India is the largest film industry, producing “unquestionably the most-seen movies in the world” (Kabir 2001: 1). Given its unique linguistic diversity, there are as many film industries as there are national languages in India. However, given their global appeal and viewership, movies made in Hindi are considered “national” cinema (Ganti 2004: 12). Indian movies made in various languages constitute probably the only national cinema that rivals the US film industry in the number of movies made. McDougall (2012: 52) is of the view that media representation is a collection of multiple smaller parts and that the summation of it denotes larger theories of ideology, collective identity and cultivation. According to Buckingham (2003: 57), “The media do not offer us a transparent window on the world but a mediated version of the world. They don’t just present reality, they re-present it.” This means that the majority of the audience accepted as true reflection of reality what is projected by the media – especially a dramatic medium like films. It is not without reason that rights activists and feminists have debated the representation of women, minorities and LGBTQ communities in mainstream movies. This paper studies the representation of women in five highest grossing Hindi and Tamil movies released between 2015-2020 using the Bechdel test. Results indicate that the gender representation across the 10 movies have similar pattern. The success of a film and representation or otherwise of women in the film have no positive correlation.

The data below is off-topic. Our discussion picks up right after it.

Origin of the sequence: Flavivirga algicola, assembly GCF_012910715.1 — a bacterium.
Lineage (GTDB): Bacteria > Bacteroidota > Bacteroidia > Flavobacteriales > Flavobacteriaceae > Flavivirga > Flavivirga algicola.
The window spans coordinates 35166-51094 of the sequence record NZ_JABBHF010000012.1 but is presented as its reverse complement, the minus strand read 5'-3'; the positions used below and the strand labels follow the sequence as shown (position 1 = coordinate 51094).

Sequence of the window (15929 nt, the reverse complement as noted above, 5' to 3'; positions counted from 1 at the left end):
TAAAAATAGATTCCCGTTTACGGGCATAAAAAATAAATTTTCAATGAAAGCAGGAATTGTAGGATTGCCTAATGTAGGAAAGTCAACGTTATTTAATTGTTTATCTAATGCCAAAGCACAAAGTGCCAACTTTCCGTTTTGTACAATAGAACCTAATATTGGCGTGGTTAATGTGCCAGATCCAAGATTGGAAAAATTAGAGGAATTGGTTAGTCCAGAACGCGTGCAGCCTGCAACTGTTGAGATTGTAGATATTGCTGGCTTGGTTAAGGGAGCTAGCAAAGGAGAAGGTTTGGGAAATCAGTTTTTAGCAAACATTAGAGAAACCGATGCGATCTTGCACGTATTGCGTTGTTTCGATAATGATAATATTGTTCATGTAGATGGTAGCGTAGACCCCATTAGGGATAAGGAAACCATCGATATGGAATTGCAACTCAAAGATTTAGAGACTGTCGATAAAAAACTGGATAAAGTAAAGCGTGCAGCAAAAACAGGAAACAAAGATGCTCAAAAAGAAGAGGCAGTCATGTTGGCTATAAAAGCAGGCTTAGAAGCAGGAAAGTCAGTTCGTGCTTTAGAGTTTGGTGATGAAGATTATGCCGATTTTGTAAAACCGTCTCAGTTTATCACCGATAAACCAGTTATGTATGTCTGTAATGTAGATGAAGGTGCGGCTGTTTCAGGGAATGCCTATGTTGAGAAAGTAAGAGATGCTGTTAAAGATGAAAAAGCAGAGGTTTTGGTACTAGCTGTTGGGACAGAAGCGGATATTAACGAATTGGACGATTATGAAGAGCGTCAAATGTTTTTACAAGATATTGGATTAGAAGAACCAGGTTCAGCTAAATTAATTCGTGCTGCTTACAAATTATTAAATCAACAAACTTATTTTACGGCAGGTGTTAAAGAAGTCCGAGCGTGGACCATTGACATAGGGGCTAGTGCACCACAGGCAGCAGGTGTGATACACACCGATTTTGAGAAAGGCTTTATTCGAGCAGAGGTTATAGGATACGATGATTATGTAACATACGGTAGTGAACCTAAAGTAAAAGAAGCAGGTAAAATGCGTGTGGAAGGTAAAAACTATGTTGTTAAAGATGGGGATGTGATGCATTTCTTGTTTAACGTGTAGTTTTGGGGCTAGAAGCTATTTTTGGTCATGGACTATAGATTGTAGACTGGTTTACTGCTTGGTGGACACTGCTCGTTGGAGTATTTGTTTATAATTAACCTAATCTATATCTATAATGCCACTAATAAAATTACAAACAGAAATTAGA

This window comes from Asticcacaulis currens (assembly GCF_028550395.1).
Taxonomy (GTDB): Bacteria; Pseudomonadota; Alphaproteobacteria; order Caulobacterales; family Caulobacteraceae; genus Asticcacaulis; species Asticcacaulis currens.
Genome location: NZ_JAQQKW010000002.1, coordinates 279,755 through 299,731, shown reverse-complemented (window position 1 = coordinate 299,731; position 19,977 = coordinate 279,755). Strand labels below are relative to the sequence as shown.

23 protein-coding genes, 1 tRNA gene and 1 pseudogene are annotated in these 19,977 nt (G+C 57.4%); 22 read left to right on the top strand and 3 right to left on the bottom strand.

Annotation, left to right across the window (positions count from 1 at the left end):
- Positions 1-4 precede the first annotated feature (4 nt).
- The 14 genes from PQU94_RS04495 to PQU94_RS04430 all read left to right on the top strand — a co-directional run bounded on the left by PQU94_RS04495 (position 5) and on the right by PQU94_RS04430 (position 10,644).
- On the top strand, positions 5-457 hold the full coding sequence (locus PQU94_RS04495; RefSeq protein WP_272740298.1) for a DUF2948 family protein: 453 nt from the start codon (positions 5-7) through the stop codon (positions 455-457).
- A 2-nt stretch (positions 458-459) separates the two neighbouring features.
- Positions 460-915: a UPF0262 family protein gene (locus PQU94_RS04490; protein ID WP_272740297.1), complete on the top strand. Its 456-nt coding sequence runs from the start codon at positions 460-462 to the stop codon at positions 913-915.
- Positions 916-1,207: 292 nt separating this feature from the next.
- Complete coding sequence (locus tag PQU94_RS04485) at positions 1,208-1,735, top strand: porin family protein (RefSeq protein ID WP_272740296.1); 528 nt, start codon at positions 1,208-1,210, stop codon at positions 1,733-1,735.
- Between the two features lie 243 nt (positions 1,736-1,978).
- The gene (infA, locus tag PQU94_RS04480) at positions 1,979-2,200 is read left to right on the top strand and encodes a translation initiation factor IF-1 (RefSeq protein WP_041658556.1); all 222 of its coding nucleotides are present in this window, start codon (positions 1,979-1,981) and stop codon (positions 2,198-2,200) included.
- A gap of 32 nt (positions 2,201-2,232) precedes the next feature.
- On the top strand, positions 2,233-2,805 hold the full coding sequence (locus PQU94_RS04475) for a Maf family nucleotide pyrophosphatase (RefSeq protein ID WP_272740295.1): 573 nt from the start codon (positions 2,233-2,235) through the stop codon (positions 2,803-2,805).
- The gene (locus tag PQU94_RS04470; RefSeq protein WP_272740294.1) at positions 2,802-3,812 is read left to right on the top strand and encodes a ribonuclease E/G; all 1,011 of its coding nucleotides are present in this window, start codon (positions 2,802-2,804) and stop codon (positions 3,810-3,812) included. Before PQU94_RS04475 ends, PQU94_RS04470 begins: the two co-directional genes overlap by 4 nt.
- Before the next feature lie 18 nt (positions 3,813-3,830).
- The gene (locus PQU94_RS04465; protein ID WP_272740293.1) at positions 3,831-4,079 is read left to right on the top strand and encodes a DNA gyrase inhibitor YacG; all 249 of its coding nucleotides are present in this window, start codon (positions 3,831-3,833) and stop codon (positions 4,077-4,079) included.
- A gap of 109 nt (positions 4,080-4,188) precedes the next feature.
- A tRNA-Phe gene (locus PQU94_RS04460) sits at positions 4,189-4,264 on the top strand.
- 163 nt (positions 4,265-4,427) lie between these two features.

Uma Bhushan, Welingkar Institute of Management Development and Research, India